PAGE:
Fly fishing the Salt River in Wyoming is best after runoff from late June – mid November. June and July bring good river flows and Stonefly and PMD hatches. August and September are terrestrial season. Fall sees prolific Baetis hatches prior to full on streamer season through the end of the year.

Dry Flies

Parachute Adams #10-20, Elk Hair Caddis #14-18, Turck Tarantulas #8-12, Parahoppers #10-14, Chernobyl Ants #6-12, Ants and Beetles #14-16, Stimulators #10-16, PMX’s #12-16

Nymphs

Pheasant Tail #10-20, Hare’s Ear #10-18, Copper Johns #12-18, Rubberlegs #6-10, Prince Nymph #10-16, Zebra Midge #18-20

Streamers

Black Leeches #4-10, Tan or Olive Sculpins #4-6, JJ’s Special #4-8, Zonkers #6-8, Wooly Buggers #4-10

 

Snake River fly fishing report Jackson Hole, WY 7.12.17

The Snake River here in Jackson Hole, WY is still running fast and muddy. Current flows are 4230 cfs out of the Jackson Lake Dam and 9360 cfs at Moose, WY. The good news is that the major tributaries such as Pacific Creek, Buffalo Fork, and the Gros Ventre River look to have peaked and are beginning to trend down. This is great news after a long runoff season!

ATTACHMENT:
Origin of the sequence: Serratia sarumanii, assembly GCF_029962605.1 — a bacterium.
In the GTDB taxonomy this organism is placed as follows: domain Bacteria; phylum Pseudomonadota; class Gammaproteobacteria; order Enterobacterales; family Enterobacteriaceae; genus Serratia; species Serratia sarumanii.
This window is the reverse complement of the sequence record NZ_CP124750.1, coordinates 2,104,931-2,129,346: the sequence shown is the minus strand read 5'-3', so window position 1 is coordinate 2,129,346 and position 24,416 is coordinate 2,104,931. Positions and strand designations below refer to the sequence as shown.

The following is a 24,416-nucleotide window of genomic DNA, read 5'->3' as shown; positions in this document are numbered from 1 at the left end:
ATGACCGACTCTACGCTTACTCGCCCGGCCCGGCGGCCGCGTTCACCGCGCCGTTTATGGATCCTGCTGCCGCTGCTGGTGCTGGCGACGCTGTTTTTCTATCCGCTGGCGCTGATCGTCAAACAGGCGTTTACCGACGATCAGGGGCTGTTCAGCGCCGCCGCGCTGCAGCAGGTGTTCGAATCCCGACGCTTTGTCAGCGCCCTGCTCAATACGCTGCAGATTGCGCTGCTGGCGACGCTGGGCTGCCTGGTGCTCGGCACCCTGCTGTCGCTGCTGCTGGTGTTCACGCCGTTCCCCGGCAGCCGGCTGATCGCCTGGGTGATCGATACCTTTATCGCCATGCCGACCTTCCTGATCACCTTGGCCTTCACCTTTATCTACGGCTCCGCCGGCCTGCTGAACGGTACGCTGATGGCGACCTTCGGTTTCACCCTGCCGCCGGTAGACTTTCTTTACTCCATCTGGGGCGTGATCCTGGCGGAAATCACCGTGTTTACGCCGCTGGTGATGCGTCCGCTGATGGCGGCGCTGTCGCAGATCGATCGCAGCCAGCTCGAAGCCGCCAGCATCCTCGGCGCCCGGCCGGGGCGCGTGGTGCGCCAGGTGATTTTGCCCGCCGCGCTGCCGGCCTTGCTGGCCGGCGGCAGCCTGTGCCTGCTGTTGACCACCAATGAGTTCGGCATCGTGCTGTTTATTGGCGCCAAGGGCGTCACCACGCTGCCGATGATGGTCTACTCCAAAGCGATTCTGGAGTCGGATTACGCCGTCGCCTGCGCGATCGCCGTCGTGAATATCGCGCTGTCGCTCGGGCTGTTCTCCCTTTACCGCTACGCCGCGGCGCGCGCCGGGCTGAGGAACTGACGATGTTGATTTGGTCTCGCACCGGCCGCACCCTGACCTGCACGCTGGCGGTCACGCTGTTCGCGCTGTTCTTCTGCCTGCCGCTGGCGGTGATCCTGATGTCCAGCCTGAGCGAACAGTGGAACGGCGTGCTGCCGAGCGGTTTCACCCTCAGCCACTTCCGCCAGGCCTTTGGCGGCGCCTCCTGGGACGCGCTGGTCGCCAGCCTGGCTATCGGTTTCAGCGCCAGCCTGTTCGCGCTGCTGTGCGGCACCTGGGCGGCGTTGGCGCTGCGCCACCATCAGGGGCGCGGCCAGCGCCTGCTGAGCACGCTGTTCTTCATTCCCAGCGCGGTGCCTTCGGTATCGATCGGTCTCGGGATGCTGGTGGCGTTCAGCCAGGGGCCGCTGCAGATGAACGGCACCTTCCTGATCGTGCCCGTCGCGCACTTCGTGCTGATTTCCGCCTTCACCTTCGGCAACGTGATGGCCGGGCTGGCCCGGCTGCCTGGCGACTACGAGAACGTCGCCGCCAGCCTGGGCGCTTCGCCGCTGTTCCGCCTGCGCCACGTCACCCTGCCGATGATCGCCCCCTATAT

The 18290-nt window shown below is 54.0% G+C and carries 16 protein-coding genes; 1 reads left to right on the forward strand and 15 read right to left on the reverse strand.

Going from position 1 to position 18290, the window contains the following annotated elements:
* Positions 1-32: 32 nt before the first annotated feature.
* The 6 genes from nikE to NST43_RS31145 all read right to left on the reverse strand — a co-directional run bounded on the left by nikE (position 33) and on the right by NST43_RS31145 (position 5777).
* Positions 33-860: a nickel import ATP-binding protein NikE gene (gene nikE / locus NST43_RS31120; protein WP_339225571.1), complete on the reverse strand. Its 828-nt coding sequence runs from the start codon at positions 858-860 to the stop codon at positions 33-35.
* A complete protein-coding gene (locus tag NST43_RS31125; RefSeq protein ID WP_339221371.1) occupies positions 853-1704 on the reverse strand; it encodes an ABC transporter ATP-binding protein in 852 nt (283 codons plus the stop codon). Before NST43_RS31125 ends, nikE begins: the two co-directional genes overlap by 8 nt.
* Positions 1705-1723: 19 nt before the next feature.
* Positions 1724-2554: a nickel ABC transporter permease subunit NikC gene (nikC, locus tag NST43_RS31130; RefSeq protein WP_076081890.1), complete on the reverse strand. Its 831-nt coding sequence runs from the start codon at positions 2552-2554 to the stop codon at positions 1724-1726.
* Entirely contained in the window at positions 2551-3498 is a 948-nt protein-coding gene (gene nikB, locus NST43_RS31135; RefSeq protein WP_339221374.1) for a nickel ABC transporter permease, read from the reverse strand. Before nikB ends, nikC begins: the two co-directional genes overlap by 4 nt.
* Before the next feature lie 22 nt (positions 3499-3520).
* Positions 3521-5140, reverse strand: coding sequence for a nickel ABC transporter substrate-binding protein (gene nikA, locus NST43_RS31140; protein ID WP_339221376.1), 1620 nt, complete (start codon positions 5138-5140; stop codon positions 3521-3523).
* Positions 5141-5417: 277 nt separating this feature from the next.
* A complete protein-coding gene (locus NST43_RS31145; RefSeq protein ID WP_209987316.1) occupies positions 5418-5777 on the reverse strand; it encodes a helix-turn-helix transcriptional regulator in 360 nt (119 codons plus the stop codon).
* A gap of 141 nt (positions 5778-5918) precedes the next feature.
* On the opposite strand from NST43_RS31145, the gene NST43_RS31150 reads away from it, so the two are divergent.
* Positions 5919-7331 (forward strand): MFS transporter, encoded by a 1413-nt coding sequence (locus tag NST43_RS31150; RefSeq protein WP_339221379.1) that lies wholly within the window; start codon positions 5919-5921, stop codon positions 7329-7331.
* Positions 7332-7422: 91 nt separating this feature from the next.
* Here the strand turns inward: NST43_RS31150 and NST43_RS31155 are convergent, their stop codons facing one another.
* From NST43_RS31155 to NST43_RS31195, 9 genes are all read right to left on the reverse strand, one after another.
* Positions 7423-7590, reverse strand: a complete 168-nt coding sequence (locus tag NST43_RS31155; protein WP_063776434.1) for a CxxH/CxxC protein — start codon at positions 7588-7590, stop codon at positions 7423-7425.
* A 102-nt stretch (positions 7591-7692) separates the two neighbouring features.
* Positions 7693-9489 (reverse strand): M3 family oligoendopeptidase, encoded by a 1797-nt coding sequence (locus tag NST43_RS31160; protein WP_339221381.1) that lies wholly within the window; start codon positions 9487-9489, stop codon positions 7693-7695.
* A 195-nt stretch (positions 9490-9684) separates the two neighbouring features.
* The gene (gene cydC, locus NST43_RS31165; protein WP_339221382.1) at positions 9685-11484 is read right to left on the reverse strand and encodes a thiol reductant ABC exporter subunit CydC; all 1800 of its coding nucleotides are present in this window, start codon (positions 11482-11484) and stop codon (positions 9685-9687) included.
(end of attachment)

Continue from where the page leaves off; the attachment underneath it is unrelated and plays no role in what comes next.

At this point, any guided fishing trips on the Snake River have been more of a scenic float with a casting lesson. There are a few small trout to be caught in the slowest of water types, but the best fly fishing of the season is yet to come for sure.

We look forward to running more guided fishing trips on the Snake River by the end of the month. Stay tuned for more details….

 

 

Hooking Bonefish

Bonefish: The Retrieve, Hookup, and Fight THE FLY LANDED in the right place. You let the small shrimp imitation sink to the proper level, and the bonefish seems to have noticed it. It’s time to start acting like a shrimp. You begin a series of very short strips, trying to make the fly imitate the slow progress of a small shrimp that hasn’t yet spotted the predator closing in on it. But the bonefish loses interest and turns away as if he never saw the fly. What happened? My guess is that the fly never moved. In trying to impart action to a fly, you must think of several factors besides the movements of your line hand. If you have any slack in the line while trying to give life to the fly, the movements of your line hand will only take up some of the slack. The fly, meanwhile, is sitting still; you think that you are moving it, but you’re not. By the time you take up all the slack and the fly finally starts to move, the bonefish is long gone. Read on… [http://r20.rs6.net/tn.jsp?llr=9qa5g8n6&et=1103996097403&s=9198&e=001y7nv0Wmq645–IXck63-ejowDnae1k8fRc2YUydr9Zhgp9_pFJG-WxgAB0rXzJ0RuMBDuNYr01ca7gntsz9OpbpB0ZeyBRtt_UCFckDAddhbRpYePprd5GwnQFOMAY6lrkYkKXqMtefIwZYKbXD8gNj3TcASZjCzq6DTtXOz16uxrfFI4scklTdmX-p8pu1z]